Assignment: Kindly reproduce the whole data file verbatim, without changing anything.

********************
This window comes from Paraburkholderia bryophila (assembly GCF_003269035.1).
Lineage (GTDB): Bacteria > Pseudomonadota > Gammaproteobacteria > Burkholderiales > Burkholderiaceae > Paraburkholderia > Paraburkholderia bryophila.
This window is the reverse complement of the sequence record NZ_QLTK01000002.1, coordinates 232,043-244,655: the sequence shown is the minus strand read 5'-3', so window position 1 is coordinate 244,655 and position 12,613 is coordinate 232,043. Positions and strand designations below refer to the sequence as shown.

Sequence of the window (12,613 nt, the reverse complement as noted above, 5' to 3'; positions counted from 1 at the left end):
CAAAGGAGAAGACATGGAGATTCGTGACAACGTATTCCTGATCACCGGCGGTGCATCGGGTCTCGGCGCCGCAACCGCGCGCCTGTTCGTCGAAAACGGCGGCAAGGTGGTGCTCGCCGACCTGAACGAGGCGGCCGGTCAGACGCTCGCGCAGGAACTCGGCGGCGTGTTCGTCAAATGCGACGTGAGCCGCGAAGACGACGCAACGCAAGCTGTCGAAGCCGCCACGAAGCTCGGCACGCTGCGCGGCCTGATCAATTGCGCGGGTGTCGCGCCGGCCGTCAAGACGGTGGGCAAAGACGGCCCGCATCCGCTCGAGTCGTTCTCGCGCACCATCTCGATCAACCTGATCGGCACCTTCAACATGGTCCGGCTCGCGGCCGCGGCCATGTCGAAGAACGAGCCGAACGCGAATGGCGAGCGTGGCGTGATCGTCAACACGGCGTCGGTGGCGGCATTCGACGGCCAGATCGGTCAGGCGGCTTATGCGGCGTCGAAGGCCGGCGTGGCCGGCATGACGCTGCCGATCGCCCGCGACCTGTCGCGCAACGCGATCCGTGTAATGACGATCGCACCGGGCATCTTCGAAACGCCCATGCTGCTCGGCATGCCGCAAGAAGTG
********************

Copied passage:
This window comes from Paraburkholderia bryophila (assembly GCF_003269035.1).
Lineage (GTDB): Bacteria > Pseudomonadota > Gammaproteobacteria > Burkholderiales > Burkholderiaceae > Paraburkholderia > Paraburkholderia bryophila.
This window is the reverse complement of the sequence record NZ_QLTK01000002.1, coordinates 232,043-244,655: the sequence shown is the minus strand read 5'-3', so window position 1 is coordinate 244,655 and position 12,613 is coordinate 232,043. Positions and strand designations below refer to the sequence as shown.

Sequence of the window (12,613 nt, the reverse complement as noted above, 5' to 3'; positions counted from 1 at the left end):
CAAAGGAGAAGACATGGAGATTCGTGACAACGTATTCCTGATCACCGGCGGTGCATCGGGTCTCGGCGCCGCAACCGCGCGCCTGTTCGTCGAAAACGGCGGCAAGGTGGTGCTCGCCGACCTGAACGAGGCGGCCGGTCAGACGCTCGCGCAGGAACTCGGCGGCGTGTTCGTCAAATGCGACGTGAGCCGCGAAGACGACGCAACGCAAGCTGTCGAAGCCGCCACGAAGCTCGGCACGCTGCGCGGCCTGATCAATTGCGCGGGTGTCGCGCCGGCCGTCAAGACGGTGGGCAAAGACGGCCCGCATCCGCTCGAGTCGTTCTCGCGCACCATCTCGATCAACCTGATCGGCACCTTCAACATGGTCCGGCTCGCGGCCGCGGCCATGTCGAAGAACGAGCCGAACGCGAATGGCGAGCGTGGCGTGATCGTCAACACGGCGTCGGTGGCGGCATTCGACGGCCAGATCGGTCAGGCGGCTTATGCGGCGTCGAAGGCCGGCGTGGCCGGCATGACGCTGCCGATCGCCCGCGACCTGTCGCGCAACGCGATCCGTGTAATGACGATCGCACCGGGCATCTTCGAAACGCCCATGCTGCTCGGCATGCCGCAAGAAGTG